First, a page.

A Chilling Time-Lapse Video Documents Every COVID-19 Death on a Global Map: From January to June 2020

The story of the Coronavirus, at least in the US, has swung between a number of rhetorical tics now common to all of our discourse. Called a “hoax,” then given several racist nicknames and dismissed as a “nothing burger,” the pandemic—currently at around 3 million cases in the country, with a U.S. death toll over 130,000—has now become the “new normal,” a phrase that pops up everywhere you look.

“This framing is inviting,” writes Chime Asonye at the World Economic Forum. It conveys “the idea that our present is okay because normal is regular,” and we’re all supposed to be getting back to regular life, according to the powers that be, who don’t seem particularly troubled by the dead, sick, and dying or the continued threat to public health.




But pretending things are normal is simply a form of a denial, a maladaptive and unhealthy response to trauma as much as to disease. “Allowing ourselves to cope means not normalizing our situation,” writes Asonye, “but giving ourselves the time to truly process it.” We are all living in the midst of profound loss—of loved ones, livelihoods, future plans and present joys. Asonye adds:

Psychologists advise that it’s important to identify the losses we are feeling and to honour the grief surrounding us through methods like meditation, communicating our struggle, and expressing ourselves through art or by keeping a journal. In uncertain times, the 'new normal' frame reinforces an understanding that the world and our emotions should by now have settled. Surrounded by uncertainty, it’s okay to admit that things are not normal. It’s okay to allow ourselves to grieve or to be scared. It’s okay not to be comfortable with what is going on.

How do we process if we cannot admit that there is a problem—a massive problem that requires our lives to change, even if we’re feeling fatigued and worn out? Though we may have grown cynically accustomed to the callous, corrupt response of certain governments to human suffering, the “overwhelming scale” of the pandemic, as James Beckwith writes on YouTube, marks the coronavirus as decidedly not normal. It may be the kind of catastrophe the world has not witnessed in over a century.

Inspired by artist Isao Hashimoto’s “Time-Lapse Map of Every Nuclear Explosion Since 1945,” which we’ve previously featured here, Beckwith used the same visual presentation to map the over 500,000 lives lost to the virus since the first January outbreak in China. “The virus grows, continuing to work its way throughout the world until the end of June—where this piece ends but the real virus has not,” he writes. “It is likely a sequel will need to be made.” Though he admits the animation “may be upsetting to some people,” Beckwith, like Asonye, recognizes the importance of admitting the full scope.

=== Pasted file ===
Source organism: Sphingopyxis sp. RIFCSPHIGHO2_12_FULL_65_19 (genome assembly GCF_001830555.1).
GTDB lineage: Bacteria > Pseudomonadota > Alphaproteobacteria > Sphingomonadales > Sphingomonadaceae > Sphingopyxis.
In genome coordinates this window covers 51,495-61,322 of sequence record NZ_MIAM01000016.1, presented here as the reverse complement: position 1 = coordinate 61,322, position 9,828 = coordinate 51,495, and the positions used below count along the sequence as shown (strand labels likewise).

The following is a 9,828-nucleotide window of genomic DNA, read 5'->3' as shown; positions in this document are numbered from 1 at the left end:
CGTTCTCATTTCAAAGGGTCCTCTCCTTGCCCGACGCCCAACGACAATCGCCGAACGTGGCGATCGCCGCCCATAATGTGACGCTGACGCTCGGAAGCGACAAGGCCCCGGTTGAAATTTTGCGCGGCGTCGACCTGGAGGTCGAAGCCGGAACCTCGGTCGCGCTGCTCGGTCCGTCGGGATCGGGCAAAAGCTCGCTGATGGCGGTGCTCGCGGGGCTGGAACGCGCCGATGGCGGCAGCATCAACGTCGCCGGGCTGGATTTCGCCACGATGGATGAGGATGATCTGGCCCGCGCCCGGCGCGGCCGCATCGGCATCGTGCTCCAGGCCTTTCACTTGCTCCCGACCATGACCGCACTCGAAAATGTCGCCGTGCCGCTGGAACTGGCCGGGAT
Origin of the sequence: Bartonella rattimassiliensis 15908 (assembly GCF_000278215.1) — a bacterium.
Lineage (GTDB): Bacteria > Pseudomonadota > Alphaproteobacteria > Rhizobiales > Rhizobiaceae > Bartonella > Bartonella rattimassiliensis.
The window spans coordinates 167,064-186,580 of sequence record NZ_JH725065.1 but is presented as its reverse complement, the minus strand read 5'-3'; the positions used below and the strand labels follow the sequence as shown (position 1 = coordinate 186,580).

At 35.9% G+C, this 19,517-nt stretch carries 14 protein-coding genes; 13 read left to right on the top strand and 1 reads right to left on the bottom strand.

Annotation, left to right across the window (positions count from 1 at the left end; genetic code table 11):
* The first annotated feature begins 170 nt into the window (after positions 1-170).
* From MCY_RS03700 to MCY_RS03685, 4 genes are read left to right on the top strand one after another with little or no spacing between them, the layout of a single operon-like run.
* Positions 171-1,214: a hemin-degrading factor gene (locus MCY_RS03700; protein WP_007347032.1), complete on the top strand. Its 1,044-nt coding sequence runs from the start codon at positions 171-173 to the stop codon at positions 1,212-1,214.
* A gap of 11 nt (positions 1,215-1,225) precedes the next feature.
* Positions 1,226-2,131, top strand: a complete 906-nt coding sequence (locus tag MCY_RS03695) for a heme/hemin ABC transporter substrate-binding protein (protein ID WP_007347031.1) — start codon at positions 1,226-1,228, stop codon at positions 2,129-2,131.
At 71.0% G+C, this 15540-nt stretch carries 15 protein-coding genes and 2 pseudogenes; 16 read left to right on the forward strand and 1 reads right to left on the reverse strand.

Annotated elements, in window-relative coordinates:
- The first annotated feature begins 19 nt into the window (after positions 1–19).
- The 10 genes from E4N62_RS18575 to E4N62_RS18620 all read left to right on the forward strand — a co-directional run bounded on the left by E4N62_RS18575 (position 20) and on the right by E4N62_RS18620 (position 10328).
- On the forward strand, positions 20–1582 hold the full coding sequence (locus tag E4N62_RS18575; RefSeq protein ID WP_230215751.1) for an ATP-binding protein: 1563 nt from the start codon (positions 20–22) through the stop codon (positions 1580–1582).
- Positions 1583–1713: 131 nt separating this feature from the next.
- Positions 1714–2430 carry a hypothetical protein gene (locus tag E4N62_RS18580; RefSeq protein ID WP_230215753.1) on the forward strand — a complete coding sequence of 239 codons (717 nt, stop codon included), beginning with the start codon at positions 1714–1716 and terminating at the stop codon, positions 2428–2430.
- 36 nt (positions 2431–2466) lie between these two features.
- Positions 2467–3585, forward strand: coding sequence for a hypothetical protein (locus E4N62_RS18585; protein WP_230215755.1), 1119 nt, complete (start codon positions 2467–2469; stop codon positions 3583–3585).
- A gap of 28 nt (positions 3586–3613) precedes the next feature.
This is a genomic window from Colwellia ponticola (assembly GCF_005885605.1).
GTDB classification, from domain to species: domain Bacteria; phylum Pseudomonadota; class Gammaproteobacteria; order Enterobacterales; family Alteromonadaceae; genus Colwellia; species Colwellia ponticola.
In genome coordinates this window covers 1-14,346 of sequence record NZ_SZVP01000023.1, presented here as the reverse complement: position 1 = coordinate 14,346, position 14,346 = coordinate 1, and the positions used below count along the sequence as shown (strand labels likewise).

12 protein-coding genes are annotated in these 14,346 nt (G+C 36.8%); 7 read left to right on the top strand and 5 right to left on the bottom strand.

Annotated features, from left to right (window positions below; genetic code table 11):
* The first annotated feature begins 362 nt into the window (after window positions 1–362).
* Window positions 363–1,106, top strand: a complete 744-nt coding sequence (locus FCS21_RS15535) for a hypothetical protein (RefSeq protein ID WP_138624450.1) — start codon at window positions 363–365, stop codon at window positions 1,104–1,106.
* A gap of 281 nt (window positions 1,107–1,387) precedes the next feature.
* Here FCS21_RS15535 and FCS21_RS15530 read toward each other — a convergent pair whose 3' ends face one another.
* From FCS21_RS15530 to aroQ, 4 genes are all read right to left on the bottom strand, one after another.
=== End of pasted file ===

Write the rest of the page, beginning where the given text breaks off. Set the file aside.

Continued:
Watching the virus spread, and kill, over the past six months hits much harder than reading the dry facts. The video is dedicated to “every person that tragically lost their lives to COVID-19.” Beckwith would like it “to be understood and seen by as many people around the world as possible,” so that we can all have a shared understanding of what we’re facing together (and maybe come to an agreement that this cannot be the "new normal"). “Sometimes there are no words for terrible events like this,” Beckwith writes, but he would like help translating the video description into other languages. You can contact him via his YouTube or Instagram channels to volunteer.

Related Content:  

The History of the 1918 Flu Pandemic, “The Deadliest Epidemic of All Time”: Three Free Lectures from The Great Courses

Watch “Coronavirus Outbreak: What You Need to Know,” and the 24-Lecture Course “An Introduction to Infectious Diseases,” Both Free from The Great Courses

Interactive Web Site Tracks the Global Spread of the Coronavirus: Created and Supported by Johns Hopkins

Josh Jones is a writer and musician based in Durham, NC. Follow him at @jdmagness


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Comments (4)
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  • Ray Owens says:

    Next, will we see a worldwide animated loop of SEASONAL FLU deaths for the past several years? Hmmm…I wonder what the answer to that will be. Closed Culture has jumped the shark as an openly cult-like, statist rag.

  • Josh Jones says:

    Huh. Well, if the flu were spreading around the world unchecked killing and debilitating hundreds of thousands and there were no vaccine, you can bet we’d post about it. In fact we have, several times. Also, “statist” is interesting given that it’s the state denying the severity of the virus and forcing people back to work/school and you’re the one volunteering to do their work for them here.

  • Rick says:

    Ray,

    It’s because of dolts like you that the US has 25% of the global COVID-19 deaths and 5% of the world population.

    You’re part of the national humiliation.

    Rick

  • jerry says:

    A chilling seven minutes. I would like to see a presentation like this adjusted on a per-capita basis. In other words, how many deaths as a percentage of the total population. As dismal as many countries’ pandemic response has been (yes, I mean America’s), it would add to the reality of the situation. Long live truth, justice and rationality!

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